1. 23
  1. 3

    FUNCNAME is another good one.

    An array variable containing the names of all shell functions currently in the execution call stack.

    When you need it, you’ll be glad it’s there.

    1. 10

      It can make for some pretty excellent stack traces from complicated (even multi-file) bash-based programs; e.g.,

      $ ./track.sh 
      I failed!
        at make_failure (file "common.sh" line 3)
        at d (file "./track.sh" line 43)
        at c (file "./track.sh" line 38)
        at b (file "./track.sh" line 33)
        at a (file "./track.sh" line 28)
        at main (file "./track.sh" line 54)
      

      From the source files:

      $ nl -ba < common.sh
           1	function make_failure {
           2	    echo "I failed!"
           3	    false
           4	}
      
      $ nl -ba < track.sh
           1	#!/bin/bash
           2	
           3	. "common.sh"
           4	
           5	function stack_trace
           6	{
           7	    set +o xtrace
           8	    set +o errexit
           9	    set +o errtrace
          10	    trap '' ERR
          11	
          12	    for (( i = 0; i < ${#FUNCNAME[@]}; i++ )); do
          13	        if [[ "${FUNCNAME[i]}" == stack_trace ]]; then
          14	            continue
          15	        fi
          16	        if (( i > 0 )); then
          17	            line="${BASH_LINENO[$((i - 1))]}"
          18	        else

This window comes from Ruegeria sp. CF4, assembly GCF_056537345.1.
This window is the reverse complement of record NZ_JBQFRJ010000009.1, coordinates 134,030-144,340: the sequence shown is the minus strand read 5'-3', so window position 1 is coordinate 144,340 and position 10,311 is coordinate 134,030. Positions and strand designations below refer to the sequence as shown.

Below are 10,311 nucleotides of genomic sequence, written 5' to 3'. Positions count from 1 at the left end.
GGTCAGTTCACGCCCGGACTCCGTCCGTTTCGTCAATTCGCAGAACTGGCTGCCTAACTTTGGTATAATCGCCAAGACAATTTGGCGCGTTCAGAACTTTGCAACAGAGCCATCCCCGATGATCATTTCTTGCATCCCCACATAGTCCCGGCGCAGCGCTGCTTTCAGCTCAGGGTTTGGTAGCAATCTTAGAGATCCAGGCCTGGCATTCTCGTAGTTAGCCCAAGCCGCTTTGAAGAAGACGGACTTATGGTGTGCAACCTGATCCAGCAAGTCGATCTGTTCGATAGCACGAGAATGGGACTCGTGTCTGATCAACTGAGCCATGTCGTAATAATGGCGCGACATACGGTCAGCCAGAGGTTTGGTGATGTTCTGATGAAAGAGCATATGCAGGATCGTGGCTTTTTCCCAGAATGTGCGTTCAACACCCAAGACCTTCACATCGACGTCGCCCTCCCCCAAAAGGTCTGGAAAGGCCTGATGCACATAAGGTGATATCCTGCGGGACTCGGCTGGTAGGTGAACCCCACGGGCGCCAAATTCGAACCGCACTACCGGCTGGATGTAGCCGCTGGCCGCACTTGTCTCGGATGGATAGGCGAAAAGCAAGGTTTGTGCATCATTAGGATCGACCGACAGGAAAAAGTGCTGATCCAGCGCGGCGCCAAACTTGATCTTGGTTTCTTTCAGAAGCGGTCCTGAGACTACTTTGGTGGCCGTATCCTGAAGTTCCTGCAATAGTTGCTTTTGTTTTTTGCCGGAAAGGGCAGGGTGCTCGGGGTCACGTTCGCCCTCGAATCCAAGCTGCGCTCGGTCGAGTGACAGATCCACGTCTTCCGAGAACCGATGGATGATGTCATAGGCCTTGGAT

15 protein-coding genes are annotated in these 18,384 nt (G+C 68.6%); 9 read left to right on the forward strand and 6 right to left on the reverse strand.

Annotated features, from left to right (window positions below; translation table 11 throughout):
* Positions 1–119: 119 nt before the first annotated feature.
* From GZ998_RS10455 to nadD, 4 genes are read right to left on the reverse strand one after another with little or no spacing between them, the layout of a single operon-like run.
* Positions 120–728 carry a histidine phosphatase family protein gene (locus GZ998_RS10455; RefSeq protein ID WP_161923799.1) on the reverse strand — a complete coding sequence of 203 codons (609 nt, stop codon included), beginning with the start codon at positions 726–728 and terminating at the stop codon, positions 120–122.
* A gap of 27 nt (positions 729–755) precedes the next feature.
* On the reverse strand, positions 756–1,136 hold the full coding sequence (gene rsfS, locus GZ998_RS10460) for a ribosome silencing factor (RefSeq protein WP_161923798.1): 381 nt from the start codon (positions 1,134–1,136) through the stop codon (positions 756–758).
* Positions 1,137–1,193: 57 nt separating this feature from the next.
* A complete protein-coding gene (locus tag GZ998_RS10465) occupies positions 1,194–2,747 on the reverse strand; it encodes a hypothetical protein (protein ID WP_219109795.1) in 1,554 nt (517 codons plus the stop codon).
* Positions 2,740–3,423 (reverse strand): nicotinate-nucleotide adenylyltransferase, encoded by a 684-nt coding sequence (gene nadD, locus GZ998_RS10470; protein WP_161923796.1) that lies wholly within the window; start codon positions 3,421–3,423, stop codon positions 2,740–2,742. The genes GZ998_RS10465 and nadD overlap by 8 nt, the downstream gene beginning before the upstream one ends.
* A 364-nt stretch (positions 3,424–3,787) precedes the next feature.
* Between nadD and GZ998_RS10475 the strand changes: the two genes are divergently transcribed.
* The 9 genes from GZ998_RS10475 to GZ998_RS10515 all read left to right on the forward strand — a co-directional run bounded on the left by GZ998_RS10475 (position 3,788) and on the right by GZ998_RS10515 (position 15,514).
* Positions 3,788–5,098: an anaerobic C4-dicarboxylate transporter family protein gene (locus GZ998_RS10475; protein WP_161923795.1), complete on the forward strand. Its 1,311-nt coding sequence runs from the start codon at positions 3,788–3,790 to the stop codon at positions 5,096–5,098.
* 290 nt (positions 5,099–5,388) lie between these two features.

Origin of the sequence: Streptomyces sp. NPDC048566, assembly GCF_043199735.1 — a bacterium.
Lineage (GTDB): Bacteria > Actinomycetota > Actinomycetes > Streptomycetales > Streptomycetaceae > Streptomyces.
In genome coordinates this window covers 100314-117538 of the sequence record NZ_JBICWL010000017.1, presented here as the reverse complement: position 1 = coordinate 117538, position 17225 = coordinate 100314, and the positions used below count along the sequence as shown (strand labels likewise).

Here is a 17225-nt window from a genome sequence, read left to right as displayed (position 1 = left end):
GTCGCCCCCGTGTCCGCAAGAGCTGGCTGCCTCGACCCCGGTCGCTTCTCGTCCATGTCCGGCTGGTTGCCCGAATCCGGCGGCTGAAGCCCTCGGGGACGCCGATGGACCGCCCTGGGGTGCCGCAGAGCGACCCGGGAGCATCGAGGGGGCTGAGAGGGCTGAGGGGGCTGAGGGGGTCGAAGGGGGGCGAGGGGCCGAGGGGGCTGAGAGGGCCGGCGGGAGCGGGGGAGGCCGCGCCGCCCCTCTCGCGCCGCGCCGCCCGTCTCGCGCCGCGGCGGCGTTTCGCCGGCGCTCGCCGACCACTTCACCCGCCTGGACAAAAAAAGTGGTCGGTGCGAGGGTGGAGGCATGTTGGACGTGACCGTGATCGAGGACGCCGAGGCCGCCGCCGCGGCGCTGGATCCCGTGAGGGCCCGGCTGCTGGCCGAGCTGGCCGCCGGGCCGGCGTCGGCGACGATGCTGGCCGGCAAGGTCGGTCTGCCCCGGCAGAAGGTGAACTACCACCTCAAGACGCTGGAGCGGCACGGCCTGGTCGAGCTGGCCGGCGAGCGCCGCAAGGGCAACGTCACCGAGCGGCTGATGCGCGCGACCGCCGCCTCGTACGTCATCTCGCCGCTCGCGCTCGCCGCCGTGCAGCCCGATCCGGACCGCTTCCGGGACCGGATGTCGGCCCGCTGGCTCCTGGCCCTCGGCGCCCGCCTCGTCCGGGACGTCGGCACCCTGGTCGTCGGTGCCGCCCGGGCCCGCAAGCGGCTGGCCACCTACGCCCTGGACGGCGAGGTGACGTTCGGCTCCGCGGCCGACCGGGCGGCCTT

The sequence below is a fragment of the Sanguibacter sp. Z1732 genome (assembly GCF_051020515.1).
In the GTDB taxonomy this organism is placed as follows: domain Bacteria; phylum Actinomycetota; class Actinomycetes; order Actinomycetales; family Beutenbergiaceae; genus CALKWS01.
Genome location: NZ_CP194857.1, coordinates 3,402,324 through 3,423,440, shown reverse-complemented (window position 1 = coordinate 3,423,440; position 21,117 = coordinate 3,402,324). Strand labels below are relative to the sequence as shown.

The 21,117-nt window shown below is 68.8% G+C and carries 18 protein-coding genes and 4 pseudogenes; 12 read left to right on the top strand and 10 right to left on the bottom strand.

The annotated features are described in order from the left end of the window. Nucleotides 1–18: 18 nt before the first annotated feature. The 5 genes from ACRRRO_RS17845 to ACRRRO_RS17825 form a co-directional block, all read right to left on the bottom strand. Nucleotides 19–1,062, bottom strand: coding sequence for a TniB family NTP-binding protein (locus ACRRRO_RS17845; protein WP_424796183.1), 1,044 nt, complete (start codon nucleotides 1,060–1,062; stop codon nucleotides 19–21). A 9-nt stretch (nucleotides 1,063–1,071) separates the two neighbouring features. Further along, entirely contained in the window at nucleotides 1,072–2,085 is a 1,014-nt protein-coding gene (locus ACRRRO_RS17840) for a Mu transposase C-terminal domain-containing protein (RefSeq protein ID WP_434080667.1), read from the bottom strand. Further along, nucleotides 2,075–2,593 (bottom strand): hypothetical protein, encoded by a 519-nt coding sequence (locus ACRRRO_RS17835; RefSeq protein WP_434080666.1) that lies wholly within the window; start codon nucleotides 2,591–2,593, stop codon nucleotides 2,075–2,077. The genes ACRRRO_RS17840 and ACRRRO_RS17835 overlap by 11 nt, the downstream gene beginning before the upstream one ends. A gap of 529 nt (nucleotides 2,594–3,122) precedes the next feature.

19	            line="${LINENO}"
          20	        fi
          21	        printf '  at %s (file "%s" line %d)\n' "${FUNCNAME[i]}" \
          22	            "${BASH_SOURCE[i]}" "${line}"
          23	    done
          24	}
          25	
          26	function a
          27	{
          28	    b
          29	}
          30	
          31	function b
          32	{
          33	    c
          34	}
          35	
          36	function c
          37	{
          38	    d
          39	}
          40	
          41	function d
          42	{
          43	    make_failure
          44	}
          45	
          46	#
          47	# Install our error handling trap, so that we can have stack traces on
          48	# failures.  We set "errtrace" so that the ERR trap handler is inherited
          49	# by each function call.
          50	#
          51	trap stack_trace ERR
          52	set -o errtrace
          53	
          54	a
      
    2. 1

      You won’t believe number four!

      1. 0

        In Zsh, TMOUT works as well but differently from Bash (which exits with status 0) the shell exits with error status code 14 (the numeric value of SIGALRM). However that can be overridden with a trap function – for example:

        TRAPALRM() {
          echo 'zsh: logging out after timeout'
          exit 0
        }